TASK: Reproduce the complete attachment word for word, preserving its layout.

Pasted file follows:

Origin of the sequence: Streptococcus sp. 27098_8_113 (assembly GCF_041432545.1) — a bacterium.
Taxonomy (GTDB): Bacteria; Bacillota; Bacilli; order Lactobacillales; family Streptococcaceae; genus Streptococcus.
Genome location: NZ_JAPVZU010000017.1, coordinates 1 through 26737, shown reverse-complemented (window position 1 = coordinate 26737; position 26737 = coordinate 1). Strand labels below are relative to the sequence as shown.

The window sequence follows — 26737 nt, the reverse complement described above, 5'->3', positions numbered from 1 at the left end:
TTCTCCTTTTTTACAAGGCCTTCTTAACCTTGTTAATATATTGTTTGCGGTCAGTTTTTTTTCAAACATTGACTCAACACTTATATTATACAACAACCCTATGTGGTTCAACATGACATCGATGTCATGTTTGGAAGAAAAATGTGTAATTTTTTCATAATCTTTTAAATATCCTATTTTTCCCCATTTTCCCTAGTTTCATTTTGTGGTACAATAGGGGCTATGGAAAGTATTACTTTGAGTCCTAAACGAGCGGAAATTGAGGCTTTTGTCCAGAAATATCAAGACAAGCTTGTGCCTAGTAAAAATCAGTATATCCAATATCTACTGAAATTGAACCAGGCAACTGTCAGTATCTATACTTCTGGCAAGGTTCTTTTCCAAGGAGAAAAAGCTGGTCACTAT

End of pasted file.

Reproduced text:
Origin of the sequence: Streptococcus sp. 27098_8_113 (assembly GCF_041432545.1) — a bacterium.
Taxonomy (GTDB): Bacteria; Bacillota; Bacilli; order Lactobacillales; family Streptococcaceae; genus Streptococcus.
Genome location: NZ_JAPVZU010000017.1, coordinates 1 through 26737, shown reverse-complemented (window position 1 = coordinate 26737; position 26737 = coordinate 1). Strand labels below are relative to the sequence as shown.

The window sequence follows — 26737 nt, the reverse complement described above, 5'->3', positions numbered from 1 at the left end:
TTCTCCTTTTTTACAAGGCCTTCTTAACCTTGTTAATATATTGTTTGCGGTCAGTTTTTTTTCAAACATTGACTCAACACTTATATTATACAACAACCCTATGTGGTTCAACATGACATCGATGTCATGTTTGGAAGAAAAATGTGTAATTTTTTCATAATCTTTTAAATATCCTATTTTTCCCCATTTTCCCTAGTTTCATTTTGTGGTACAATAGGGGCTATGGAAAGTATTACTTTGAGTCCTAAACGAGCGGAAATTGAGGCTTTTGTCCAGAAATATCAAGACAAGCTTGTGCCTAGTAAAAATCAGTATATCCAATATCTACTGAAATTGAACCAGGCAACTGTCAGTATCTATACTTCTGGCAAGGTTCTTTTCCAAGGAGAAAAAGCTGGTCACTAT